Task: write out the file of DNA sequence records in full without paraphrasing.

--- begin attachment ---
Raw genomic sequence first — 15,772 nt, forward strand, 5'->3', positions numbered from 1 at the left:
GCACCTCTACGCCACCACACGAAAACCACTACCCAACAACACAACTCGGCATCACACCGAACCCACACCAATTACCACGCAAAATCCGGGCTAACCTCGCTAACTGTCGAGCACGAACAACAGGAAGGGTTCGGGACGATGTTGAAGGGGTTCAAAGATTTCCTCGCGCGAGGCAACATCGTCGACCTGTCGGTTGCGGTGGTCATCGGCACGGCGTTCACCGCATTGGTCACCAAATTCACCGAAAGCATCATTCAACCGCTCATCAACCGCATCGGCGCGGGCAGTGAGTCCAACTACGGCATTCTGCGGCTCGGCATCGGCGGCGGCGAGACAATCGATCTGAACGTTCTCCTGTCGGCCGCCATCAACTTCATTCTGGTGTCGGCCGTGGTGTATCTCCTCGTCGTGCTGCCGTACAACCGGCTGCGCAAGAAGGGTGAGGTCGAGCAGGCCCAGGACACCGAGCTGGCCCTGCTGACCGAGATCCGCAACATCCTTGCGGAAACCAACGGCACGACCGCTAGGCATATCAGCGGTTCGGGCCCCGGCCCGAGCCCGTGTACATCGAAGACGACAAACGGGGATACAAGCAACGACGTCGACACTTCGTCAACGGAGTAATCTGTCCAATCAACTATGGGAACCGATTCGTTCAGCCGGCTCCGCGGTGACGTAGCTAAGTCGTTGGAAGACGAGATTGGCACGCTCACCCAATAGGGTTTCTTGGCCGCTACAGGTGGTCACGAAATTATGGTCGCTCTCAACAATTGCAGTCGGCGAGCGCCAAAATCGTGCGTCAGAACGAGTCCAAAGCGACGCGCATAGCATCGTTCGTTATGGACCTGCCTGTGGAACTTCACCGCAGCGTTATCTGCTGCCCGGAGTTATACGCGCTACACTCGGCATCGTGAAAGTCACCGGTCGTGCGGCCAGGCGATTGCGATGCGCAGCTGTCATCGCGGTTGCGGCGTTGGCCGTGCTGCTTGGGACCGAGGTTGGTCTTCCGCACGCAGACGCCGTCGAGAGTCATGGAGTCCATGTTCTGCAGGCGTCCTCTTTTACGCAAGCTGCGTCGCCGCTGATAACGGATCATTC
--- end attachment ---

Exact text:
Raw genomic sequence first — 15,772 nt, forward strand, 5'->3', positions numbered from 1 at the left:
GCACCTCTACGCCACCACACGAAAACCACTACCCAACAACACAACTCGGCATCACACCGAACCCACACCAATTACCACGCAAAATCCGGGCTAACCTCGCTAACTGTCGAGCACGAACAACAGGAAGGGTTCGGGACGATGTTGAAGGGGTTCAAAGATTTCCTCGCGCGAGGCAACATCGTCGACCTGTCGGTTGCGGTGGTCATCGGCACGGCGTTCACCGCATTGGTCACCAAATTCACCGAAAGCATCATTCAACCGCTCATCAACCGCATCGGCGCGGGCAGTGAGTCCAACTACGGCATTCTGCGGCTCGGCATCGGCGGCGGCGAGACAATCGATCTGAACGTTCTCCTGTCGGCCGCCATCAACTTCATTCTGGTGTCGGCCGTGGTGTATCTCCTCGTCGTGCTGCCGTACAACCGGCTGCGCAAGAAGGGTGAGGTCGAGCAGGCCCAGGACACCGAGCTGGCCCTGCTGACCGAGATCCGCAACATCCTTGCGGAAACCAACGGCACGACCGCTAGGCATATCAGCGGTTCGGGCCCCGGCCCGAGCCCGTGTACATCGAAGACGACAAACGGGGATACAAGCAACGACGTCGACACTTCGTCAACGGAGTAATCTGTCCAATCAACTATGGGAACCGATTCGTTCAGCCGGCTCCGCGGTGACGTAGCTAAGTCGTTGGAAGACGAGATTGGCACGCTCACCCAATAGGGTTTCTTGGCCGCTACAGGTGGTCACGAAATTATGGTCGCTCTCAACAATTGCAGTCGGCGAGCGCCAAAATCGTGCGTCAGAACGAGTCCAAAGCGACGCGCATAGCATCGTTCGTTATGGACCTGCCTGTGGAACTTCACCGCAGCGTTATCTGCTGCCCGGAGTTATACGCGCTACACTCGGCATCGTGAAAGTCACCGGTCGTGCGGCCAGGCGATTGCGATGCGCAGCTGTCATCGCGGTTGCGGCGTTGGCCGTGCTGCTTGGGACCGAGGTTGGTCTTCCGCACGCAGACGCCGTCGAGAGTCATGGAGTCCATGTTCTGCAGGCGTCCTCTTTTACGCAAGCTGCGTCGCCGCTGATAACGGATCATTC